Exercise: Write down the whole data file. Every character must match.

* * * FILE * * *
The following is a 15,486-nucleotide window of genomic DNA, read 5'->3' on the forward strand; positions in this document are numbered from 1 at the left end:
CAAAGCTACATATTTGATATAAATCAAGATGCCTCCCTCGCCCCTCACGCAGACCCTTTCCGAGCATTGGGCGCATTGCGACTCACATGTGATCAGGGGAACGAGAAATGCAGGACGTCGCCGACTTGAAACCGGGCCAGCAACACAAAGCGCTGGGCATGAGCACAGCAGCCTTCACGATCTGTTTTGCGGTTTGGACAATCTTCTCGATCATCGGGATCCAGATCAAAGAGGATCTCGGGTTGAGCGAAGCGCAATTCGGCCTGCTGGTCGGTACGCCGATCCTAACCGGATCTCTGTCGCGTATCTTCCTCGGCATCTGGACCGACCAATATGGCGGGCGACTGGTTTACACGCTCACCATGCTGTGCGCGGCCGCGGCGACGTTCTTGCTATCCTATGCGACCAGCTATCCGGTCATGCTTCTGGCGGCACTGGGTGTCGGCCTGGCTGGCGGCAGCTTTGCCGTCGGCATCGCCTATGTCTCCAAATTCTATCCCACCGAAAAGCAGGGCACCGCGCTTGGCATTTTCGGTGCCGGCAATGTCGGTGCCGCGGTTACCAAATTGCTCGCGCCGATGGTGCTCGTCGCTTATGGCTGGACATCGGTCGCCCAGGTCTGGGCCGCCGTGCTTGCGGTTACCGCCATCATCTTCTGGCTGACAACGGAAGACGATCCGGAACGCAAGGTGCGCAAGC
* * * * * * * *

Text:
The following is a 15,486-nucleotide window of genomic DNA, read 5'->3' on the forward strand; positions in this document are numbered from 1 at the left end:
CAAAGCTACATATTTGATATAAATCAAGATGCCTCCCTCGCCCCTCACGCAGACCCTTTCCGAGCATTGGGCGCATTGCGACTCACATGTGATCAGGGGAACGAGAAATGCAGGACGTCGCCGACTTGAAACCGGGCCAGCAACACAAAGCGCTGGGCATGAGCACAGCAGCCTTCACGATCTGTTTTGCGGTTTGGACAATCTTCTCGATCATCGGGATCCAGATCAAAGAGGATCTCGGGTTGAGCGAAGCGCAATTCGGCCTGCTGGTCGGTACGCCGATCCTAACCGGATCTCTGTCGCGTATCTTCCTCGGCATCTGGACCGACCAATATGGCGGGCGACTGGTTTACACGCTCACCATGCTGTGCGCGGCCGCGGCGACGTTCTTGCTATCCTATGCGACCAGCTATCCGGTCATGCTTCTGGCGGCACTGGGTGTCGGCCTGGCTGGCGGCAGCTTTGCCGTCGGCATCGCCTATGTCTCCAAATTCTATCCCACCGAAAAGCAGGGCACCGCGCTTGGCATTTTCGGTGCCGGCAATGTCGGTGCCGCGGTTACCAAATTGCTCGCGCCGATGGTGCTCGTCGCTTATGGCTGGACATCGGTCGCCCAGGTCTGGGCCGCCGTGCTTGCGGTTACCGCCATCATCTTCTGGCTGACAACGGAAGACGATCCGGAACGCAAGGTGCGCAAGC